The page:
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Victory claimed by protesters as bin plans in Hannover halted
7:20am Saturday 9th March 2013 in News
Campaigners against communal bins are claiming victory after council chiefs appeared to drop plans to introduce the large containers in a neighbourhood.
Brighton and Hove City Council proposed to introduce the big black bins on the narrow streets of Hanover believing it would make the area tidier and more attractive for residents.
Opinion was split with dozens of locals believing the scheme would encourage vermin and fly- tipping.
Others claimed it would reduce the value of homes.
After a public meeting of 100 people in Elm Grove Primary School this week, Liz Wakefield, who represents the area on the council, wrote to residents saying the plans had been dropped.
The Argus contacted ward councillors and the local authority for confirmation but did not receive a response at the time of going to print.
Charlie Doidge, of Lincoln Street, Brighton, said: "We’re still waiting for a formal announce- ment but as far as I’m concerned that pretty much clears it.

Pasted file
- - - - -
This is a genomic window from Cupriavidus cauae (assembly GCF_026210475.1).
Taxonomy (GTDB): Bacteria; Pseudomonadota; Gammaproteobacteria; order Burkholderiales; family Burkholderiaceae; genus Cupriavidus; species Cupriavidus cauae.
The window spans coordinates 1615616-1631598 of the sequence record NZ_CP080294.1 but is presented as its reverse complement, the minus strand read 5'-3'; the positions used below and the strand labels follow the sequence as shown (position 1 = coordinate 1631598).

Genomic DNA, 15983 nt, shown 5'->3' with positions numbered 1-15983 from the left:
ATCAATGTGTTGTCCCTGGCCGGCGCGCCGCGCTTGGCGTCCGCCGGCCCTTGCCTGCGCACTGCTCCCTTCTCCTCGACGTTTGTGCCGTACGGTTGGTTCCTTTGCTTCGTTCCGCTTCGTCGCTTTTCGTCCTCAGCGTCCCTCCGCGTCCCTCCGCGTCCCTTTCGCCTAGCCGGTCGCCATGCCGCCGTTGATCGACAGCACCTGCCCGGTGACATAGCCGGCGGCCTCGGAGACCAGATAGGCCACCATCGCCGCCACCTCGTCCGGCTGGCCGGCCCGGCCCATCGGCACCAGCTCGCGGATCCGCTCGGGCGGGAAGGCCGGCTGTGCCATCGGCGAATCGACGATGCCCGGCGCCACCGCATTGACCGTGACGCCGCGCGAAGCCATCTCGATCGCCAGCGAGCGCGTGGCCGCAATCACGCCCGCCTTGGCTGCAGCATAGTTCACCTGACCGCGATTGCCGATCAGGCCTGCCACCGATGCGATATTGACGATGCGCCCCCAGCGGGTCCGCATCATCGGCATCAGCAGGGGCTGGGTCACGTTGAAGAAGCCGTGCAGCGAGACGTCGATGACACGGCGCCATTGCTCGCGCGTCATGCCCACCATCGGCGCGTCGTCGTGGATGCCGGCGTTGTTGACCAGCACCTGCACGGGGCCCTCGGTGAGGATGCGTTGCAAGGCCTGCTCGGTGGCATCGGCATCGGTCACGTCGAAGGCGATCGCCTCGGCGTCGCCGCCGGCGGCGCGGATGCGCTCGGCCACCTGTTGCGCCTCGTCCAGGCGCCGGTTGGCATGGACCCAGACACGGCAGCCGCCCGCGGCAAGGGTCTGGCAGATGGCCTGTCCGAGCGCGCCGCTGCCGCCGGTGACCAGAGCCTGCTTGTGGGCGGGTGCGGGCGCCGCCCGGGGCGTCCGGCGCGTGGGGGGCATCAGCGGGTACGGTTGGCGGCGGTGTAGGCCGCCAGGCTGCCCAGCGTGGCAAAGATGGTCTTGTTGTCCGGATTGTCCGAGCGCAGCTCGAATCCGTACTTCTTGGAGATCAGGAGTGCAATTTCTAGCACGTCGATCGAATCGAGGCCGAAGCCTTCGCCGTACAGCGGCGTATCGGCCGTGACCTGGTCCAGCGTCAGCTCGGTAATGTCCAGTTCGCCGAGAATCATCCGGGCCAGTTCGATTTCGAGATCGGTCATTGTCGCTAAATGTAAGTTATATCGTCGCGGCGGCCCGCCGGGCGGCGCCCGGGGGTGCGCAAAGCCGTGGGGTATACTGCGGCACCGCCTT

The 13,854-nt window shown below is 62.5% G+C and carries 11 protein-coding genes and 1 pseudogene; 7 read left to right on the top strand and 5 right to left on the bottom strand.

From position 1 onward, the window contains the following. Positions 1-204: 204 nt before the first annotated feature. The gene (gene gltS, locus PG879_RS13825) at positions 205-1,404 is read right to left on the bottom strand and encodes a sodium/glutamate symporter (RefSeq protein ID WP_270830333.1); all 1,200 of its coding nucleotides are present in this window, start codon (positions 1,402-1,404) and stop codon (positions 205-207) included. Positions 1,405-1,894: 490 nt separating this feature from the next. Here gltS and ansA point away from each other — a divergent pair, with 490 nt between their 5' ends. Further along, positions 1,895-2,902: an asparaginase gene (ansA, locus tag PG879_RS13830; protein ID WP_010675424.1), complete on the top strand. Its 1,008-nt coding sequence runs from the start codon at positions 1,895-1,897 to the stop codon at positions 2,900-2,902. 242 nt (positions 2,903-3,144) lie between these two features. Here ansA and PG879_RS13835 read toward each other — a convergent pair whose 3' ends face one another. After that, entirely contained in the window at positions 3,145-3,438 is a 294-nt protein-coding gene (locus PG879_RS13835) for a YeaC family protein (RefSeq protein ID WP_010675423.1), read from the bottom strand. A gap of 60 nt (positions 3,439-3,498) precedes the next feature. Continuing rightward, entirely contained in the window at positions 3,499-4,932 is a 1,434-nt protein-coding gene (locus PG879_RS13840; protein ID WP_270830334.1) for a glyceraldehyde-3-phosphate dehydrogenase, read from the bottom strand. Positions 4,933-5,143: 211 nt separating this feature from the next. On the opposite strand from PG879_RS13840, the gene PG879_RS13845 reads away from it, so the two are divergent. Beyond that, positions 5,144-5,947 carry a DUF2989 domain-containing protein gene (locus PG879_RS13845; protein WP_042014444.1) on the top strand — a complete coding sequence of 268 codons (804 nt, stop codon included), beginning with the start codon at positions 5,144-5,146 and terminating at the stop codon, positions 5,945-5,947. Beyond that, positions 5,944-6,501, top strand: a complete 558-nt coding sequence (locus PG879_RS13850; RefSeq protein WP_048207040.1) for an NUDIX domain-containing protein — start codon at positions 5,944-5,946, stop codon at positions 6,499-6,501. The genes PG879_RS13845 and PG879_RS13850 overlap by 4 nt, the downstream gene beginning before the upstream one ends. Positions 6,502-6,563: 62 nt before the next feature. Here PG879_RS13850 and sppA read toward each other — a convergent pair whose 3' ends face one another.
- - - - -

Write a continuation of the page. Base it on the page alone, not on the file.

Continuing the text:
"I’m delighted and the response we have had from the majority of residents in Hanover is that they are delighted too."
The email from Coun Wakefield to campaigners said: "The decision has been collectively reached that there will be no large communal black bins introduced to Hanover.
"As one of the local councillors, it as my job to listen and to sup- port the democratic process and decision of the majority."
The meeting came after the council held a consultation on introducing the bins last year.
The results showed 48% of responders supported communal bins while 46% were against, largely due to the loss of parking spaces.
Some residents said they did not want to attend the meeting for fear of intimidation.
Speaking after the meeting, Gillian Marston, the council’s head of Cityclean, said: "We had a really useful meeting hearing a variety of views and concerns.
"We will carefully consider all that was said and will write to all residents detailing the next steps."